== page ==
4 New Uses For Your Old Barn

Even if your old barn has seen better days, with some sprucing up, it can be just as useful to you as it has for owners past.

by Rodney Wilson
PHOTO: Geoffrey Coelho/Flickr

There’s just something about an old barn—the hand-hewn timbers, the antiquated joinery, the weathered beams. An old barn holds within its simple shape an actual glimpse at work performed by generations past, inviting all who enter to imagine a living history of loose-loaded hay and well-tended livestock. If you can’t bear to let your beloved barn fall, but don’t see sense in putting money into preserving an unneeded structure, it may be worth considering new uses for that old building. No matter the condition, your farm’s barn holds some unlikely potential that justifies preserving this piece of rural heritage, and many states offer tax incentives for fixing up historic barns, as well.

1. Grow Mushrooms

Suzie’s Farm/Flickr

If you’ve got a small barn, such as a whelping barn or an old chicken coop, consider putting the structure to use growing mushrooms. As lovers of dark, climate-specific spaces, the edible fungii are both a valuable addition to the dinner table and a profitable presence at the market stand.

There are a variety of mushrooms, and each has preferred growing mediums and methods—shiitakes on soaked logs, oysters in straw bales, et cetera—so first decide what variety you’d like to grow and familiarize yourself with the growing process. Retrofitting an old barn to grow mushrooms, however, is a fairly universal process: Limit the light coming in for a dark environment, and stabilize temperatures for optimal mycelial growth. In short, you’ll need to board up old windows, and install space heaters to keep the temperatures ideal for your chosen variety’s preferences. Button and beech mushrooms, for example, like the temperature to hover around 65 degrees F, while shiitakes produce with log temperatures ranging from 41 to 86 degrees F.

If you have some room left in the barn after starting your fungal adventure, a good mushroom environment works well for sprouts, too.

2. Community and Recreational Center

barn wedding

Farm weddings—with their sweeping views of manicured pastures and stately livestock grazing in the distance—have only grown in popularity in recent years, opening up a whole new area of revenue for farmers with some acreage to spare. Central to any farm wedding, though, is the recreational area where attendees can eat, drink and be merry, safe from pop-up rainstorms or pesky nighttime insects.

Transforming an old barn into a meeting venue or party space is a costly endeavor involving city officials; teams of contractors, architects and engineers; and health inspectors—it’s not an operation to be taken lightly, but the investment presents tremendous income opportunities in the form of corporate events, community gatherings and, of course, wedding receptions. A few ideas to keep the calendar full (and operations in the black) include converting a hay loft into lofted balconies for additional seating, bathroom and commercial kitchen installation, and climate control.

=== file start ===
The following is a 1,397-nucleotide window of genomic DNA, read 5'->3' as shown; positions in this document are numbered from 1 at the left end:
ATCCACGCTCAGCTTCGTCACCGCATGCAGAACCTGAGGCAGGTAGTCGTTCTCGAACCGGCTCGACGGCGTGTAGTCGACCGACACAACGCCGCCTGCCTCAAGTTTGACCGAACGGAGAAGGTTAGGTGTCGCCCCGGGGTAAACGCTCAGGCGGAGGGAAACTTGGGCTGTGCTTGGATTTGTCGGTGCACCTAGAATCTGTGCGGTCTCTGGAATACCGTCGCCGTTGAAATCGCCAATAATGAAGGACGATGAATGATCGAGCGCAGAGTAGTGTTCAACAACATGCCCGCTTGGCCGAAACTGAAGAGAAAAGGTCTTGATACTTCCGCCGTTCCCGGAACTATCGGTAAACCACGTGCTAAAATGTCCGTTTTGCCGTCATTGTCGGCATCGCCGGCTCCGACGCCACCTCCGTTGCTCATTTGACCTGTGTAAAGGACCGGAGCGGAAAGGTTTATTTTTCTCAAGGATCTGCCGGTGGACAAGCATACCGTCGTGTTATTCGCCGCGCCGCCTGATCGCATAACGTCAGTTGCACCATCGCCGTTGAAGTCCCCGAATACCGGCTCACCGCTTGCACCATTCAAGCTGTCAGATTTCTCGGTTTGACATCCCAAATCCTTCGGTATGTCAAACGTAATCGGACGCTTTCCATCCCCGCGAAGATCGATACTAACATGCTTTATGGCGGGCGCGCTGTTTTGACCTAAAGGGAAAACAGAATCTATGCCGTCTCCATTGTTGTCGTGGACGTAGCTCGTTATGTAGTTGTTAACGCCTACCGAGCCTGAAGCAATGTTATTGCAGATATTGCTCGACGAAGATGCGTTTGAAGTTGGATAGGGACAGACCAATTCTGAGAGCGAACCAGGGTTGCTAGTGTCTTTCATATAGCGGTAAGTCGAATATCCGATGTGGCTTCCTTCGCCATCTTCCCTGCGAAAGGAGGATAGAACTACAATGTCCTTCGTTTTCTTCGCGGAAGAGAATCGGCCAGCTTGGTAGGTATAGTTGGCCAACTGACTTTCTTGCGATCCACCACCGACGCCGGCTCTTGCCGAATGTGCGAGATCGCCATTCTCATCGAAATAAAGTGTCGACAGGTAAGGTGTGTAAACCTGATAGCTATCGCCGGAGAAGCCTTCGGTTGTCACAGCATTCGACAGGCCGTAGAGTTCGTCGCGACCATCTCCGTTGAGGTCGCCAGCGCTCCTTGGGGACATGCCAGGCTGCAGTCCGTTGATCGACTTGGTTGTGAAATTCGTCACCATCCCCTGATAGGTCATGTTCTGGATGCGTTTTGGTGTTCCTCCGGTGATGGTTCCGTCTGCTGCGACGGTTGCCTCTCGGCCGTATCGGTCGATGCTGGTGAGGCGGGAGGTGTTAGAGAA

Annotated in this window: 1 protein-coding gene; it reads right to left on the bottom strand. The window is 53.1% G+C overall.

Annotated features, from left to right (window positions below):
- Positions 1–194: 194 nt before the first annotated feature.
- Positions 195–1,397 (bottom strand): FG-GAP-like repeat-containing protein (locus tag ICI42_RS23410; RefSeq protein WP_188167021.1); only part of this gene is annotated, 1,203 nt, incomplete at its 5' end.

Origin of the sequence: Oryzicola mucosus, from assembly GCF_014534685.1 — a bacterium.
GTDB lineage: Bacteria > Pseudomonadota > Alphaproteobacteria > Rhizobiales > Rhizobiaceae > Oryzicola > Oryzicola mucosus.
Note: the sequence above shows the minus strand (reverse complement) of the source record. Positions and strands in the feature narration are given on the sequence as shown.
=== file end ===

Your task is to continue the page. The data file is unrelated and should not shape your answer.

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3. Retail Space

farm store

If your barn is anywhere on the beaten path, you may want to consider converting it for retail use. Again, any building open to the public may be subject to additional code requirements, but generating income is both the challenge and opportunity of any farm operation.

The obvious choice for a barn-based retail establishment is an on-farm market. A farm market selling anything from fresh flowers to bins of produce to freezers full of meat is a great way to help the farm pay its bills. While state agriculture laws vary widely, a farm market may even allow farmers a wider range of salable items, such as raw milk and home-processed chickens, but do your research and make all necessary calls first to avoid trouble down the road.

Beyond starting a farm market, the possibilities for an old barn retail outlet are almost endless—hardware store, yoga studio, art gallery, tack supplies—but make sure it’s something you enjoy doing, because a retail establishment is a commitment.

4. Salvage The Wood

Gen Thul/Flickr

Pragmatically, though, some old barns struggle to provide a purpose. Ludicrously fragile and requiring expensive upkeep to stymie nature’s destructive elements, there comes a point when allowing an old barn to fall makes more sense than investing funds in a new roof or repairing crumbling foundation. When weighed against the idea of a new, durable pole barn or simply retiring the building site, there’s a lot to be said for clearing out accumulated storage and giving the old barn up— but even when torn down, the antiquated building can still take on new life.

From historic fixtures to uniquely fashioned beams, an old barn contains a plethora of desirable elements that can be salvaged and sold for home builds or projects. An old barn may yield varying amounts of usable, old-growth hardwood suitable for everything from woodworking projects to farm repairs. Only tackle a barn deconstruction project yourself if you’re experienced and qualified to disassemble an unpredictable building. Otherwise, invest in safety and call a contractor or salvage company to do the job for you. Choose a company that’s licensed, reputable and willing to make sure the job is done professionally and cleanly.

An old barn can still be an iconic part of your farm’s scenery, no matter its age or condition. With a little creativity, you can incorporate it into your farm so it can be a cherished part of your life there for years to come.

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